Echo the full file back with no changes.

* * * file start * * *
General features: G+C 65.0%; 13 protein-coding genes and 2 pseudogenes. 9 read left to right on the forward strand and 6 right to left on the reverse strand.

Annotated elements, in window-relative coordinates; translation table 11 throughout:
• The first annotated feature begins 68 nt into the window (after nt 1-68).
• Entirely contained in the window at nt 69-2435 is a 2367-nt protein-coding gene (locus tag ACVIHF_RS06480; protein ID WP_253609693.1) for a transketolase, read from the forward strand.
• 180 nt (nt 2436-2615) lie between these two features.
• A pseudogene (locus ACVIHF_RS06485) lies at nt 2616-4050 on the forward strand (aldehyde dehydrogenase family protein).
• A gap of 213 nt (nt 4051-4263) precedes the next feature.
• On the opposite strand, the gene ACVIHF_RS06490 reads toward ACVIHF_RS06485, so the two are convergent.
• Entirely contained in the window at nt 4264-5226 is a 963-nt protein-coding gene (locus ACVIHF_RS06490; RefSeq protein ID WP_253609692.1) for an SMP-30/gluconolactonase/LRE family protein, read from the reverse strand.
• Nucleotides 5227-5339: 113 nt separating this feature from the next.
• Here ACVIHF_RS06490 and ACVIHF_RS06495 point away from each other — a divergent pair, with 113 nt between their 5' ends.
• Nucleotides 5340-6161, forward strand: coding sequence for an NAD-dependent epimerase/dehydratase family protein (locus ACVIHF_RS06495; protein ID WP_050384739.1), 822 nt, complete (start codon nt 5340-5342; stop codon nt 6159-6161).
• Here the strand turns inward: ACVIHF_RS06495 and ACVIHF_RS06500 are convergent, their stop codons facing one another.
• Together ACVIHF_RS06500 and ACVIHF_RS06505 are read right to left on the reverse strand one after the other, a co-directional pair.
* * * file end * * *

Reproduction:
General features: G+C 65.0%; 13 protein-coding genes and 2 pseudogenes. 9 read left to right on the forward strand and 6 right to left on the reverse strand.

Annotated elements, in window-relative coordinates; translation table 11 throughout:
• The first annotated feature begins 68 nt into the window (after nt 1-68).
• Entirely contained in the window at nt 69-2435 is a 2367-nt protein-coding gene (locus tag ACVIHF_RS06480; protein ID WP_253609693.1) for a transketolase, read from the forward strand.
• 180 nt (nt 2436-2615) lie between these two features.
• A pseudogene (locus ACVIHF_RS06485) lies at nt 2616-4050 on the forward strand (aldehyde dehydrogenase family protein).
• A gap of 213 nt (nt 4051-4263) precedes the next feature.
• On the opposite strand, the gene ACVIHF_RS06490 reads toward ACVIHF_RS06485, so the two are convergent.
• Entirely contained in the window at nt 4264-5226 is a 963-nt protein-coding gene (locus ACVIHF_RS06490; RefSeq protein ID WP_253609692.1) for an SMP-30/gluconolactonase/LRE family protein, read from the reverse strand.
• Nucleotides 5227-5339: 113 nt separating this feature from the next.
• Here ACVIHF_RS06490 and ACVIHF_RS06495 point away from each other — a divergent pair, with 113 nt between their 5' ends.
• Nucleotides 5340-6161, forward strand: coding sequence for an NAD-dependent epimerase/dehydratase family protein (locus ACVIHF_RS06495; protein ID WP_050384739.1), 822 nt, complete (start codon nt 5340-5342; stop codon nt 6159-6161).
• Here the strand turns inward: ACVIHF_RS06495 and ACVIHF_RS06500 are convergent, their stop codons facing one another.
• Together ACVIHF_RS06500 and ACVIHF_RS06505 are read right to left on the reverse strand one after the other, a co-directional pair.